Meanwhile, umami-rich Smoked Herring would pair well with a skin-contact wine; something like Donkey & Goat’s Stone Crusher would be excellent. The moderate tannic structure would stand up to the umami levels, while the stone fruit characteristics are dynamite with the robust smoke. For a beer pairing, we would suggest something along the lines of a Flanders-style red ale like the quintessential Rodenbach Grand Cru. If you have access to it and are looking to treat yourself, try and track down a De Dolle Brouwers Oerbier Special Reserva. This beer is phenomenally complex and would be absolutely stellar with our rich Smoked Herring. Limited options available to you? Grab a Sierra Nevada Pale Ale. It is plenty dry and has a welcomed bitterness, and citrusy aroma that will play nicely with the umami herring.
When it comes to Smoked Geoduck, this may be one of our favorite pairings! We would highly, highly recommend making a geoduck Michelada or Bloody Mary. We prefer a Michelada, so crack open a light Mexican lager like Modelo Especial, add some tomato juice and some of the juice from that geoduck can you’re quickly emptying, a splash of lime juice, chili powder, a little soy or Worcestershire sauce, and your favorite hot sauce and you are off to the races (or on your way to curing that hangover…). If this piques your curiosity, you may also be interested in this recipe for a Geoduck Bloody Caesar, too.
Smoked Coho Caviar
And finally, our Smoked Coho Caviar. We love to pair this product with Ruffles brand potato chips, you can get a little insight to our thinking on this topic in our blog post, Tvorog and the Taming of the Salt. And because when faced with this combination restraint is nearly impossible, we suggest you have a frozen bottle of crisp ‘n clean Siberian vodka ready to balance the salt-splosions that are on the way. We're somewhat partial to Mamont and Beluga Noble.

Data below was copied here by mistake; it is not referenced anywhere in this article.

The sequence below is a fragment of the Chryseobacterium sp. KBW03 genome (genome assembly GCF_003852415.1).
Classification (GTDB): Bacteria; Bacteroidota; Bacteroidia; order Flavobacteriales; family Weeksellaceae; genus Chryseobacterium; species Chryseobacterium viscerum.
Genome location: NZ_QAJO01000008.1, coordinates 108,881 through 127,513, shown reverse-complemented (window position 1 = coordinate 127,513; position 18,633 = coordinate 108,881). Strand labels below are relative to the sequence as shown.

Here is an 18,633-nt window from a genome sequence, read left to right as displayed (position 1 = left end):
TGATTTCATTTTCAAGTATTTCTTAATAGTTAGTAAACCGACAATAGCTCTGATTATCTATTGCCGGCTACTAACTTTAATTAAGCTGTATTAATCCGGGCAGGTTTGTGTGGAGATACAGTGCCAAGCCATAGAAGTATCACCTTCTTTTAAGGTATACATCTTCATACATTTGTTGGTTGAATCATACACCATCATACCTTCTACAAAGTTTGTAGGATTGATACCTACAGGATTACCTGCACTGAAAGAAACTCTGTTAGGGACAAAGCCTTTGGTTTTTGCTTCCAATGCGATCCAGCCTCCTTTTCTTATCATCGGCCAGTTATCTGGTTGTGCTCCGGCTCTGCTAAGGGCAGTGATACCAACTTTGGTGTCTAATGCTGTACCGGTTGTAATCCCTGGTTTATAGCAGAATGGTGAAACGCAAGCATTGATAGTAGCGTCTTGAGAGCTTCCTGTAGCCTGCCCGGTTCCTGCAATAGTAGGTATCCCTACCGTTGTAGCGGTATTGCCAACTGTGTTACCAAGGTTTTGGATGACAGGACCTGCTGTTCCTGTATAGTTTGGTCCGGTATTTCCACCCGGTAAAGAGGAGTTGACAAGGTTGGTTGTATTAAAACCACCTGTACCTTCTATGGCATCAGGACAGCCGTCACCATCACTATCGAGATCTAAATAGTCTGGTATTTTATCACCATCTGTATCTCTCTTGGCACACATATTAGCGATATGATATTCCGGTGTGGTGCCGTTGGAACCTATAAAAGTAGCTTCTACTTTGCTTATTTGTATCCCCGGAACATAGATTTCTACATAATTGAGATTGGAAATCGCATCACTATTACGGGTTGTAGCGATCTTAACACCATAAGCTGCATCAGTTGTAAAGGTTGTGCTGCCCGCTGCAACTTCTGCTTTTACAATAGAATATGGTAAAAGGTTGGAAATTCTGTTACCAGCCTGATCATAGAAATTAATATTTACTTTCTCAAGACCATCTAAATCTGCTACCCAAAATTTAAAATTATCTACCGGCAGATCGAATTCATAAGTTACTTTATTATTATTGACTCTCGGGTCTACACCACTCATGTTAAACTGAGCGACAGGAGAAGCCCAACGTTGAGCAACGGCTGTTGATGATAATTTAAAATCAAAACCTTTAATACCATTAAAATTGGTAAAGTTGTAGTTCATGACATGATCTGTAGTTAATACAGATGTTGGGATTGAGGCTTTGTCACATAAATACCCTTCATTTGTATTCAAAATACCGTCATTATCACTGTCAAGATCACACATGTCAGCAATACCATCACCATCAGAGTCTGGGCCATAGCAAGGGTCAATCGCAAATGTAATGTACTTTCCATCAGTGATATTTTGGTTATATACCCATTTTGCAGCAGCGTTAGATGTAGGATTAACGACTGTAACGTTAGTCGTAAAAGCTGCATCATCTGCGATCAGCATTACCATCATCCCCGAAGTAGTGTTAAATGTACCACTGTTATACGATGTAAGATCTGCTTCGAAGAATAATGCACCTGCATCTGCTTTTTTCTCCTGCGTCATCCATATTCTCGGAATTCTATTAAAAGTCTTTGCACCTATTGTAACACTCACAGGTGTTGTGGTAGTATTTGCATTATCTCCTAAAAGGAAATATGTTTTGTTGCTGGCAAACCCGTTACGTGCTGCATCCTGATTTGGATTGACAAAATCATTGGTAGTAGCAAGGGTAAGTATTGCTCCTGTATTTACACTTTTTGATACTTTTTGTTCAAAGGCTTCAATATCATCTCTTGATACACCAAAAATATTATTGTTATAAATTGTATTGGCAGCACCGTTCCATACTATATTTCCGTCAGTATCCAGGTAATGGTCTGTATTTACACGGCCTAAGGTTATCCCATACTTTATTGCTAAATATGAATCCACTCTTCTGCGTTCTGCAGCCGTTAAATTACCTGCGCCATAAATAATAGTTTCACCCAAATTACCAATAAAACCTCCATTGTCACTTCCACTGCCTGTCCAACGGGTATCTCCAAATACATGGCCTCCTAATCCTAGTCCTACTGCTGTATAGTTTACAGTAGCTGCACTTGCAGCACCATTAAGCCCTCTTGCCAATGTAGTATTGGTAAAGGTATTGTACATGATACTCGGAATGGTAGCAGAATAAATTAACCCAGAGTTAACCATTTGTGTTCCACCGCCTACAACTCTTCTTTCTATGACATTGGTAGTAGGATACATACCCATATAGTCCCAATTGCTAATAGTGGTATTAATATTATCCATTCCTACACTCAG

If some of these beverage names seem a little obscure but you’ve an interest in them, this is a great chance to seek out a local shop that specializes in wine and beer. We tried to give some guidance on not just what specific wine or beer would work, but the characteristics of those wines and beers that would work well so you can use those to guide your search. We’d also highly recommend chatting with the wine or beer buyer at your local spots and they should be able to point you in the right direction if you mention the types of things that you’re looking for (e.g. dry, chillable, roasty, sour). And if you aren’t interested in hunting for any of them, we hope that you’ll try some of the more readily available options provided!
Circling back to our earlier point about eating and drinking being experiential, we want to reiterate that whatever pairing you’re feeling in that moment is the perfect pairing. These are just some suggestions based on what we’ve enjoyed in the past. Ultimately, there is no room for pretension when it comes to enjoying Alaska seafood. A universally recommended accompaniment for all we do is some crackers or bread, a tallboy of whatever’s cold, good company, and a sunset if you have one. You can’t go wrong when you’re starting out with Wildfish.